Kiwi Delight

Posted on January 10, 2017


I’m sat on a flight from Queenstown to Auckland en route to Fiji with a huge smile on my face. It’s 0545 and I’ve not slept a wink. I’m hungover as hell, and severely dehydrated after doing an all-nighter with a cute British barman I met. Plum wine, sake, Japanese whiskey and cab sav. Yup I mixed them all and several glasses of each. It was such a fun night it was worth the agony I feel now. My date walked me back to my digs, waited while I packed my bags and helped me get a cab to the airport

The last twelve days have been incredible and I’m sad to leave New Zealand. I was a little anxious when I set off from London. I think travelling solo in the developing world is a lot easier than hitting big cosmopolitan cities which can be lonesome. I think it’s harder to meet single travellers and most people are coupled up or in families. You do get looked at with a mixture of curiosity, sympathy and surprise when you dine out alone. But after finding my travel mojo, I knew I’d packed it, so far it’s been a fantastic bag of hiking, scoffing, adrenaline and sheer wonder.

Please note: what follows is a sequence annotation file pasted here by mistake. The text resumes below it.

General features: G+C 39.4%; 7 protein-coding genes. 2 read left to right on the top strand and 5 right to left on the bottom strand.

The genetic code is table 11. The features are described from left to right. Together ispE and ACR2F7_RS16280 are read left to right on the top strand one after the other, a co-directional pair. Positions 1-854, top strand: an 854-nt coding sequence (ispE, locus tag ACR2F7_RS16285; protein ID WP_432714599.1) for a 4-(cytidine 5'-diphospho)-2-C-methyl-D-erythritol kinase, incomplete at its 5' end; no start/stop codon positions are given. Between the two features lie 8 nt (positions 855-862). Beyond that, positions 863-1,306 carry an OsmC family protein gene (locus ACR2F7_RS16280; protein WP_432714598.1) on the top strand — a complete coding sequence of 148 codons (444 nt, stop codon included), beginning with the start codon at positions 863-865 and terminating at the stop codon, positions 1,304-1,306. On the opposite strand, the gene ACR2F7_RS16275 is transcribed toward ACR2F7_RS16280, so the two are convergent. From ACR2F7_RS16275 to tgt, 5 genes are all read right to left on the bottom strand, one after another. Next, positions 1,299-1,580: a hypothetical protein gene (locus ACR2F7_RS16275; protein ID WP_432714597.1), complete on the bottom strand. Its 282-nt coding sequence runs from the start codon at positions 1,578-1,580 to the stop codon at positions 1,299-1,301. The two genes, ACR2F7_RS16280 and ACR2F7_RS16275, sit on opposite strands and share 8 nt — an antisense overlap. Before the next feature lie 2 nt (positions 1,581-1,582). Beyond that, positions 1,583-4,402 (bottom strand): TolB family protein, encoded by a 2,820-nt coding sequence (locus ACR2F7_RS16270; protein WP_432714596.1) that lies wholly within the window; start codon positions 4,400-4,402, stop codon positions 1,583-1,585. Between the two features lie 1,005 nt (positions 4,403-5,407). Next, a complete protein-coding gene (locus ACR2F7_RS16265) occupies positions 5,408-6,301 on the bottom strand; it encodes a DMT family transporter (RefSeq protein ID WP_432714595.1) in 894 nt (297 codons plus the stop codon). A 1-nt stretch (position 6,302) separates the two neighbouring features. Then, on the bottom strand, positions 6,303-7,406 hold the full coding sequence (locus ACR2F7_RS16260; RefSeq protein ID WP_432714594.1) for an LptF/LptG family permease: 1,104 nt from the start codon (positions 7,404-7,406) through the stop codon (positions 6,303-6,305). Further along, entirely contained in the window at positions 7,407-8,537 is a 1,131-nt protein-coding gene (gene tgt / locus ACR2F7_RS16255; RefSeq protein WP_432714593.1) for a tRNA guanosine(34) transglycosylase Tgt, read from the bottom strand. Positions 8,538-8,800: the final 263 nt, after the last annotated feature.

Nothing has prepared me for the beauty the New Zealand landscape has to offer. I want to go back and explore more. The mountains and forests remind me of so many exotic continents I have visited over the last few years, Chile, The Himalayas, Montana and Tanzania with the added bonus of zero predators or nasty creepy crawlies. But it ain’t cheap. Jeezus thank God I’m going to an island.